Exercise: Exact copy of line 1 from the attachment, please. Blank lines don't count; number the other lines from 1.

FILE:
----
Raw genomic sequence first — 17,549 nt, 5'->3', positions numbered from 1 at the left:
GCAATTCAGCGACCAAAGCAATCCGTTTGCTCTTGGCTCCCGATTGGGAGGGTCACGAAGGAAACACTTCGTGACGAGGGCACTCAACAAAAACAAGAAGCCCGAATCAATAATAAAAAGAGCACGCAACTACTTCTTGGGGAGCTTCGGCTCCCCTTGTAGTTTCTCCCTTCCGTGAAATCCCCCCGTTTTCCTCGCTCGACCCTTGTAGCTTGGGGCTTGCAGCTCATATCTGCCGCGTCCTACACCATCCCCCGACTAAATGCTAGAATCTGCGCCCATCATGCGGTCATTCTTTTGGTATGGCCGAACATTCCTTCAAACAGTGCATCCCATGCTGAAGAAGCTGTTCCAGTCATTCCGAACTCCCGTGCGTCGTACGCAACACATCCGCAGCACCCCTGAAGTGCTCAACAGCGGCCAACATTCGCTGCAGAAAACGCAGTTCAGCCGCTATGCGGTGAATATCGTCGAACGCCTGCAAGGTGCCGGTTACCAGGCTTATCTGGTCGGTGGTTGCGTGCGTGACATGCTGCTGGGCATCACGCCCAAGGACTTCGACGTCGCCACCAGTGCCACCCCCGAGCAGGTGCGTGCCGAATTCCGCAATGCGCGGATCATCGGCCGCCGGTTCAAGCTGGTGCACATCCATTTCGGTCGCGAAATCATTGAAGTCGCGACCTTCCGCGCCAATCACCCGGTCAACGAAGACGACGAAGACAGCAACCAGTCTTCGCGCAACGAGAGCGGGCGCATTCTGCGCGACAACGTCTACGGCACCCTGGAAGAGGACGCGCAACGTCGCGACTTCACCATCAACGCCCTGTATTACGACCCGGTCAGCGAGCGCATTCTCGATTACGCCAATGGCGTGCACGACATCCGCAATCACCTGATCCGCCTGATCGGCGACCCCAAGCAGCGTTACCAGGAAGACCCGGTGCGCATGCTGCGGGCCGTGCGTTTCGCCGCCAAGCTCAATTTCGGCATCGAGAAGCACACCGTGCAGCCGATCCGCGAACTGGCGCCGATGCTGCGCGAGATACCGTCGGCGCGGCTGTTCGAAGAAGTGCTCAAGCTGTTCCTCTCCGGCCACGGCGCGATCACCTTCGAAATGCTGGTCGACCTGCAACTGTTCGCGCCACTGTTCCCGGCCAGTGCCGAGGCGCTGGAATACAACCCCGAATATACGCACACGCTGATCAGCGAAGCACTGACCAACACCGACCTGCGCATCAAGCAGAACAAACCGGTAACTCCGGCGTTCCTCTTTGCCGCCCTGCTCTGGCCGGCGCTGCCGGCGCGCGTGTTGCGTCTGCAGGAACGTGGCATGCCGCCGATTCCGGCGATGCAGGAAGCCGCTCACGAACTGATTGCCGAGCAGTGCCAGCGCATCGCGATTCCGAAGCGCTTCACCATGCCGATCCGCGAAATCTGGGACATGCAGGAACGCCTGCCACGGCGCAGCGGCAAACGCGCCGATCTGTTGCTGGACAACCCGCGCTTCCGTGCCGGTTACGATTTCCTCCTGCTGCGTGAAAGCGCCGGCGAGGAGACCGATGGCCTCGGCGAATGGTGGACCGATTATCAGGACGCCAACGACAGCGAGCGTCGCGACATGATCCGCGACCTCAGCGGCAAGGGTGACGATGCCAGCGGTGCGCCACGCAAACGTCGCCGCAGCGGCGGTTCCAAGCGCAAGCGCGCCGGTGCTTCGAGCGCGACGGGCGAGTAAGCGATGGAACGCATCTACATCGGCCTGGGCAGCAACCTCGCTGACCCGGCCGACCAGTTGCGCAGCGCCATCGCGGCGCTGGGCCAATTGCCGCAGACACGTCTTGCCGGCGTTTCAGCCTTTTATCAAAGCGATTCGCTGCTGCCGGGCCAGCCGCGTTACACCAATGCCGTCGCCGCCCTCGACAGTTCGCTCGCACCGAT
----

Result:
Raw genomic sequence first — 17,549 nt, 5'->3', positions numbered from 1 at the left: